Yesterday I wrote about some of the arithmetic of part-time employment, and have hysterical reactions that fit into three categories:
- Arithmetic misunderstanding. Here's more detail on how it works:Employer cost = Gross employee compensation + employer health premiums. In my full-time example, $56,000 = $46,667 + $9,333.
Employee compensation = employee income subject to tax + employee health premiums. $46,667 = $42,000 + 4,667.
Employee income subject to tax, net of health and work expenses = employee income subject to tax - out-of-pocket health expenses - work expenses. $34,000 = $42,000 - $3,000 - $5,000.
- What about income taxes, welfare payments, etc.?. Those are a function of "Employee income subject to tax," which is $42,000 regardless of whether working full or part time. That's what makes my example so simple: these payments can be ignored for the purposes of the comparison because they would be the same entry in both columns. But even more complicated examples retain the essential message of my calculations: the ACA puts an extraordinarily large implicit tax on full-time employment relative to part-time employment. If you don't like simple examples that make a general point, and would rather see all of the statistical detail, read my my research papers rather than my blog posts.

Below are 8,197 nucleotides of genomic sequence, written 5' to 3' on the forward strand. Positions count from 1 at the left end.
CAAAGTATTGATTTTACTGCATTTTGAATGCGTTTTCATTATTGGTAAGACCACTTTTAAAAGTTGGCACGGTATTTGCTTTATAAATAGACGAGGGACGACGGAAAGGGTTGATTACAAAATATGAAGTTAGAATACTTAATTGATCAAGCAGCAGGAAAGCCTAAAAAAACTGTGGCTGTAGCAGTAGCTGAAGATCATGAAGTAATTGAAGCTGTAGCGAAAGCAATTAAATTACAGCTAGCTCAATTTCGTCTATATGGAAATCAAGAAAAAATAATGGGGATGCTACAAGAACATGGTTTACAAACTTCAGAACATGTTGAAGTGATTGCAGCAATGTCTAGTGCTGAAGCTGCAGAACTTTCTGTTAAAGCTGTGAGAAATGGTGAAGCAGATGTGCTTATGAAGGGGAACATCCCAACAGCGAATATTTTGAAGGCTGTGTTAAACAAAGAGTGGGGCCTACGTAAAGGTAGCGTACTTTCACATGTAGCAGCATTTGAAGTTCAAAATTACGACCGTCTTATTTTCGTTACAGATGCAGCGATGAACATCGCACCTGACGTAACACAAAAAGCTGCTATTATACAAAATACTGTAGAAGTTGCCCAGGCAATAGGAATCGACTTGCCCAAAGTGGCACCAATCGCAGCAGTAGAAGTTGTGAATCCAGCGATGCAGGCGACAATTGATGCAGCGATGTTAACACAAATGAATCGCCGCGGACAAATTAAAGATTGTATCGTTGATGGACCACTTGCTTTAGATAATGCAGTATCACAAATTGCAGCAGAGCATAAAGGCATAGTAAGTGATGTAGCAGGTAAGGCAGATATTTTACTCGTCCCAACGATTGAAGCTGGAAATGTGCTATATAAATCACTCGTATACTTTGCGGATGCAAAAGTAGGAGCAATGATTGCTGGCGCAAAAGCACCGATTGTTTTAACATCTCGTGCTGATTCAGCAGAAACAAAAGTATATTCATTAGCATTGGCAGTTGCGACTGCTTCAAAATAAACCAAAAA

- Anyone who points out the perverse incentives in progressive legislation is despicable and fraudulent. The good news is that the overwhelming majority of economists, including those who avidly support the Affordable Care Act, are ignoring incentives like these and thereby retaining their option to be respectable and honest.